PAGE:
Hitchcock also provides a bit of a chilling undercurrent, as if he were saying to the audience, “Were there no Production Code, just imagine where I’d take these characters.” For example, take the Ferris wheel scene, where Carole’s character Ann and her (ex-)husband David’s best friend -– among those trying to woo her now that her marriage to David technically never took place -– ride, only to be stopped at the top when the power goes out…and it starts raining. The way it’s handled, you can almost sense Hitch’s macabre glee.




Hitchcock also adds a tone of despair, rare for the romantic comedy, when Ann and David, hoping to rekindle the flame, return to the Italian restaurant where their courtship began. The place has fallen on hard times; no one dines there any more aside from a few cats, and a multi-ethnic crew of urchins stares at the couple as if to wonder, “What are you two doing here?”

Perhaps the most jarring scene in “Mr. & Mrs. Smith,” at least from a 2011 perspective, comes when Ann -– who now lives on her own after throwing David out of the apartment they had called home -– gets a job in a department store, only to have David come in and tell store officials she is his wife. Ann is then fired, as the manager explains that it is store policy “not to employ married women.” That, of course, would be illegal today (and likely lead to boycotts of that store), but with the economy not entirely up to full speed in 1940 and unemployment still a problem for many families, two-paycheck households were frowned upon. (Some 70 years later, many two-paycheck households can barely make ends meet!)




Carole Lombard’s premature death has led to many “what-ifs,” and one of them deals with Hitch. Might she have joined the ranks of the “Hitchcock blondes,” assuming she technically wasn’t one already? (Many place a Ford Frick-style asterisk beside her name because she was in a comedy.) It’s easy to look at Hitch’s later films, note the female lead and then substitute Carole (though it only goes so far, since by the 1950s she would have been too old to have played roles that went to Grace Kelly, Kim Novak or Eva Marie Saint), but it’s also simplistic.

Had Hitchcock wanted Lombard for a project, he likely would have found a property that best suited her -– and that might have been something he never actually filmed. (Some claim Carole wasn’t “icy” enough to have been a prototypical Hitchcock blonde. But as was the case with Lombard and Columbia mogul Harry Cohn, her give-and-take -- the ability to challenge a man on his own terms –- won Hitch’s admiration.)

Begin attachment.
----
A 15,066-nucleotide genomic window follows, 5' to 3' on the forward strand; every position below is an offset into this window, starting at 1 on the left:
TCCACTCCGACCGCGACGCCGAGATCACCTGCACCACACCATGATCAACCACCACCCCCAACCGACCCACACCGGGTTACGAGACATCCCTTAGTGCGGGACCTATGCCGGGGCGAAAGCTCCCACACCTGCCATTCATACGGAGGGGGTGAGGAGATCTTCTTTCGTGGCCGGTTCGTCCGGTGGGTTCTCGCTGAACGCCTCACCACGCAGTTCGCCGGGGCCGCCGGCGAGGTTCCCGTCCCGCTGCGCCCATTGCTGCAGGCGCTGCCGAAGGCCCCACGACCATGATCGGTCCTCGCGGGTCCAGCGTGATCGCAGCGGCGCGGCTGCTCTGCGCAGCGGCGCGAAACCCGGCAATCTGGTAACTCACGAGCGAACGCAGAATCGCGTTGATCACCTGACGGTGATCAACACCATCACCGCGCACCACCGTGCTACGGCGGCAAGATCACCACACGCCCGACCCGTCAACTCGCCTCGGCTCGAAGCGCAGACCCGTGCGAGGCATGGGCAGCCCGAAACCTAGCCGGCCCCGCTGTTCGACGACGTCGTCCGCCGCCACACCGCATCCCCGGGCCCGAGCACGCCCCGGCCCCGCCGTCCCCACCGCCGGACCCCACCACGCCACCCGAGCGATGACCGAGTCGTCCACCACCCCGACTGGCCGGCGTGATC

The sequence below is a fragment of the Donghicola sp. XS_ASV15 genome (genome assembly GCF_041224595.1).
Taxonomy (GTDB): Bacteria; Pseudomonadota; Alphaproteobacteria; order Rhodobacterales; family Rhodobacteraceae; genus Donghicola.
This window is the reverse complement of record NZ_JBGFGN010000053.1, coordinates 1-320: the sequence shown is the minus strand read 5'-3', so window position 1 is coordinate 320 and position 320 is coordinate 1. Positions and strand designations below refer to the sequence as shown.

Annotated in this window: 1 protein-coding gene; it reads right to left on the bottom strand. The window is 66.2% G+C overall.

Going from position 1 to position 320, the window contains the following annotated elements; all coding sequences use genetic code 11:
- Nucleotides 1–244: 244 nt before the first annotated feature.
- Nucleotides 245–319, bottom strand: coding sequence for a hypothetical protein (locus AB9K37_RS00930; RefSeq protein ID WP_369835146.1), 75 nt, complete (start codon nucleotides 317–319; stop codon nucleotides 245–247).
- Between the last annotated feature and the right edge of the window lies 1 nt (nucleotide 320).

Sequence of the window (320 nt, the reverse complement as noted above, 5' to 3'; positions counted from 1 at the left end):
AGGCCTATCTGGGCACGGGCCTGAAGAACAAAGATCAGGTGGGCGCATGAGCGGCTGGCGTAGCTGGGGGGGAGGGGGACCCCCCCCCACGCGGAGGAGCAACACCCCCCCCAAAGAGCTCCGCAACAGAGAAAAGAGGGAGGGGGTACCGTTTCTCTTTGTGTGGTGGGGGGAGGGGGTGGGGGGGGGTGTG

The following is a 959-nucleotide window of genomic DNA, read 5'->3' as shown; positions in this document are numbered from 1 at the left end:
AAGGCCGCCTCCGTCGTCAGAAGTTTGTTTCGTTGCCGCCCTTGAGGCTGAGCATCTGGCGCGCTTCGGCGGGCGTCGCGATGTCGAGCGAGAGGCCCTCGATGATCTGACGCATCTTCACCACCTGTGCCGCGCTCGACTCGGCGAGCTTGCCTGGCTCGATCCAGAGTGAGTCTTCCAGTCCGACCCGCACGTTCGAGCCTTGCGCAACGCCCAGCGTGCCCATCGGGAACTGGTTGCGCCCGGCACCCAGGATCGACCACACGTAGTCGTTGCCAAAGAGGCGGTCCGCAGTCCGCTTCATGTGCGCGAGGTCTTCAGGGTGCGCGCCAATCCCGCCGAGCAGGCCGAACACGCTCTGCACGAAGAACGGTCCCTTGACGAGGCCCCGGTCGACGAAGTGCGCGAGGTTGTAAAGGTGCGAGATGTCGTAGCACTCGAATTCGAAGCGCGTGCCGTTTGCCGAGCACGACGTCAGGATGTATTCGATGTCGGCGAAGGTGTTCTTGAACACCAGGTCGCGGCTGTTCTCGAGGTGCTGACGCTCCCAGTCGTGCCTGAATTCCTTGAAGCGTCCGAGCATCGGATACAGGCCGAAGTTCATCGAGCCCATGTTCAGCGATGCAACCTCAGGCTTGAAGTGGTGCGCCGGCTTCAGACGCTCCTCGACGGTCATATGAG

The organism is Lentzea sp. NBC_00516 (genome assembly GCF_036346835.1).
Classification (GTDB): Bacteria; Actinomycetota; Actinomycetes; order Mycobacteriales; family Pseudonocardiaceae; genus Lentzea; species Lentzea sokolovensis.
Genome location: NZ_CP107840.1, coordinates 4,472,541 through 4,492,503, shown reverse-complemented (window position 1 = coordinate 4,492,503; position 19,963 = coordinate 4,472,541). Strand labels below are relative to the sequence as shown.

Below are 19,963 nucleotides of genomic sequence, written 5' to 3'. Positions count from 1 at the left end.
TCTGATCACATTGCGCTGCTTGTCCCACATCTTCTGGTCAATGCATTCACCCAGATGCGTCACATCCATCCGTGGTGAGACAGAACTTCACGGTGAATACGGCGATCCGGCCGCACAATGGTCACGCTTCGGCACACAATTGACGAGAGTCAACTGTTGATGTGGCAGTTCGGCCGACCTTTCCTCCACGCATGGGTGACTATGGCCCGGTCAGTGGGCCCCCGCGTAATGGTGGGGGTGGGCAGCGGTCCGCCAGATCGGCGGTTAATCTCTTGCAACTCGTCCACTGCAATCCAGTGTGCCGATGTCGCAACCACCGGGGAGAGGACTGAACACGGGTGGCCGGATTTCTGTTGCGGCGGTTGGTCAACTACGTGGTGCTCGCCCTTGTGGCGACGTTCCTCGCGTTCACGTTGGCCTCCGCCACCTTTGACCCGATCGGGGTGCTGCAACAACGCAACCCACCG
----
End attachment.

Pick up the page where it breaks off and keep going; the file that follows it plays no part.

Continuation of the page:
It’s entirely possible Hitchcock and Lombard might have collaborated in a different manner. Several stars began producing films after World War II, and with her keen interest in the business side of the industry, there’s a very good chance Carole would have gone in that direction –- and not only for films she would have appeared in. Perhaps she would have sought Hitch to make a film or two for her production company.

Interesting things to ponder while watching -– and belatedly appreciating -– “Mr. & Mrs. Smith.”



Note: The other Hitchcock blogathon reviews are in; find them at http://clamba.blogspot.com/. Films reviewed are:

"The Birds" -– Classic Film & TV Café
"Dial M for Murder" -– True Classics: The ABCs of Film
"The Lady Vanishes" -– MacGuffin Movies
"Lifeboat" -– Classicfilmboy’s Movie Paradise
"The Man Who Knew Too Much" (1956) -– Reel Revival
"Marnie" -– My Love of Old Hollywood
"North By Northwest" -– Bette’s Classic Movie Blog
"Notorious" -– Twenty Four Frames
"The Pleasure Garden" -– Thrilling Days of Yesteryear
"Rear Window" -– Java’s Journey
"Rebecca" -– ClassicBecky’s Film and Literary Review
"Rope" –- Kevin’s Movie Corner
"Shadow of a Doubt" -– Great Entertainers Media Archive
"The 39 Steps" -– Garbo Laughs
Three classic Hitchcock killers -– The Lady Eve’s Reel Life
"Torn Curtain" -- Via Margutta 51
"The Trouble with Harry" -– Bit Part Actors
"Vertigo" -– Noir and Chick Flicks
"The Wrong Man" -– The Movie Projector